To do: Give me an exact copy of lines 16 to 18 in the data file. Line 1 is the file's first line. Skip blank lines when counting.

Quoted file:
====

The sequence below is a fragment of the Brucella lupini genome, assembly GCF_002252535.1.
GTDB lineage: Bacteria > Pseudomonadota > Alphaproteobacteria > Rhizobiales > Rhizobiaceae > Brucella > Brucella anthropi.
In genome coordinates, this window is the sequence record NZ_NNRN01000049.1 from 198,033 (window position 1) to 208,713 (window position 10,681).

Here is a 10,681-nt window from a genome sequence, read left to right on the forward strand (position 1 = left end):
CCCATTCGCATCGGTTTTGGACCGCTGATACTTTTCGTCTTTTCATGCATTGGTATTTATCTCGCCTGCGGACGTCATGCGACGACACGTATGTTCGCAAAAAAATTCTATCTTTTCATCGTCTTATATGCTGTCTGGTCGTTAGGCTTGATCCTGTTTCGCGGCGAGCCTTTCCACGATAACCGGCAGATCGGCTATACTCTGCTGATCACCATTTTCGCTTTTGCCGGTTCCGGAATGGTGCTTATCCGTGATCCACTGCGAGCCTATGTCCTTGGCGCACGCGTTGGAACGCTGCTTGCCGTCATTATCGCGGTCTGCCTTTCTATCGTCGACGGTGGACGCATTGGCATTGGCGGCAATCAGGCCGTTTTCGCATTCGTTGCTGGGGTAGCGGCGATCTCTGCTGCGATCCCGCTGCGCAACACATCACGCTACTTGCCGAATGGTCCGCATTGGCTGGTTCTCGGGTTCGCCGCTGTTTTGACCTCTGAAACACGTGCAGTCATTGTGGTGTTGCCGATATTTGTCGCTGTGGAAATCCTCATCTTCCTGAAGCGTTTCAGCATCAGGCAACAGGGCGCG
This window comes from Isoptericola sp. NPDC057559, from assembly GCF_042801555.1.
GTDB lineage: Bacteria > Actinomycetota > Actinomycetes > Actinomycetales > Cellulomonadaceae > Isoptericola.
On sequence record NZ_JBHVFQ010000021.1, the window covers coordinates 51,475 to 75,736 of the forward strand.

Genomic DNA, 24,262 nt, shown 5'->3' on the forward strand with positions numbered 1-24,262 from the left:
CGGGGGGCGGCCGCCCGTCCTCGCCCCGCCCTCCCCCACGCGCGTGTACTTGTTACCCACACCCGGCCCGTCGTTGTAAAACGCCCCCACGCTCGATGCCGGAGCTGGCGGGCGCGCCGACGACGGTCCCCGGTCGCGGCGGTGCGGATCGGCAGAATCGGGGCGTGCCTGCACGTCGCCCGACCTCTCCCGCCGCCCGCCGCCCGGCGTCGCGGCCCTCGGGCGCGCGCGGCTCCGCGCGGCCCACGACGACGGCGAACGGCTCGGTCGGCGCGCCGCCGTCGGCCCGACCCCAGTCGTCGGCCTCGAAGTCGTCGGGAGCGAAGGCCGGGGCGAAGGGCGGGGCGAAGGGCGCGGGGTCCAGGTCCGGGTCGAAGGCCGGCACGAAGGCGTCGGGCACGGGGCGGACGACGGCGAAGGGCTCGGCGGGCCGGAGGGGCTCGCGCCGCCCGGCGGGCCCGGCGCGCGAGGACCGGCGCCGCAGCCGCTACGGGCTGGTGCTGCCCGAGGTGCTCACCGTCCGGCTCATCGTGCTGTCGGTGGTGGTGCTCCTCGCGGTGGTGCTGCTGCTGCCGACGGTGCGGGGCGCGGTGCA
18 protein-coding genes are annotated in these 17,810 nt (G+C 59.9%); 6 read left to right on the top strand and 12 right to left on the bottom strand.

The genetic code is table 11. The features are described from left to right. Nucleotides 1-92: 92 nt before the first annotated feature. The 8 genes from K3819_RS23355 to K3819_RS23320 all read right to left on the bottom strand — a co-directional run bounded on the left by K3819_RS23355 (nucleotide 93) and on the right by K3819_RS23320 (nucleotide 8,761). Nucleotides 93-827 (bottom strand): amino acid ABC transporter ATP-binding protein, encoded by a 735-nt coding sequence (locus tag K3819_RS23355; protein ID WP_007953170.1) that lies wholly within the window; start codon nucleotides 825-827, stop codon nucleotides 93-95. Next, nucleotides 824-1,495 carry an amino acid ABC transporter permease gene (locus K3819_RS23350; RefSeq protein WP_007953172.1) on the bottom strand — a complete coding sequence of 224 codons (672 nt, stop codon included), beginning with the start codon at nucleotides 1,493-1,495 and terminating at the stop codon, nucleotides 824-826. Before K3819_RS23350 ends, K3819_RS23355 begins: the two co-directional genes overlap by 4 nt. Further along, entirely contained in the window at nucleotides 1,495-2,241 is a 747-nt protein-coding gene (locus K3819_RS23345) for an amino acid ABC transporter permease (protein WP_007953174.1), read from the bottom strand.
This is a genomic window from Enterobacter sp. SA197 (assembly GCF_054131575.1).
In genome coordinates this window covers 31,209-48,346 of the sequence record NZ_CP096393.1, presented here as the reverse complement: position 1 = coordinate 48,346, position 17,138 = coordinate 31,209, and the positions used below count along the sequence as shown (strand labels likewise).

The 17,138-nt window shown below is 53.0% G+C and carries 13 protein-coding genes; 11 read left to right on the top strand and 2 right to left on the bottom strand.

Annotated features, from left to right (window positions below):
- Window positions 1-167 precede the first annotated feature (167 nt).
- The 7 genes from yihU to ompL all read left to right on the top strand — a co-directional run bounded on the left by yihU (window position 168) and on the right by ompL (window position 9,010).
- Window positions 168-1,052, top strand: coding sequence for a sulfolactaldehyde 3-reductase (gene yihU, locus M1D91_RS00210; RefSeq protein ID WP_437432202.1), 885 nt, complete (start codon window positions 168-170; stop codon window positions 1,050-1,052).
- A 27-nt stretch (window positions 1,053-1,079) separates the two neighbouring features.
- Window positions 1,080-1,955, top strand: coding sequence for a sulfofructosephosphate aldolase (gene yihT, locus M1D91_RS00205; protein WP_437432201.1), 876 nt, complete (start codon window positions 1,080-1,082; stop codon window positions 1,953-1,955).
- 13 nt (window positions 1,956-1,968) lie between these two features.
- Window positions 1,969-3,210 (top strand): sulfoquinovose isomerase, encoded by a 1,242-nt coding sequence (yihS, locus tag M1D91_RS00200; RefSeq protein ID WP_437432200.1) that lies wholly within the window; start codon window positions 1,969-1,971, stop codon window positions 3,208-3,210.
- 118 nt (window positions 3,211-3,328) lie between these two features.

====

Annotated features, from left to right (window positions below):
- Window positions 1-167 precede the first annotated feature (167 nt).
- The 7 genes from yihU to ompL all read left to right on the top strand — a co-directional run bounded on the left by yihU (window position 168) and on the right by ompL (window position 9,010).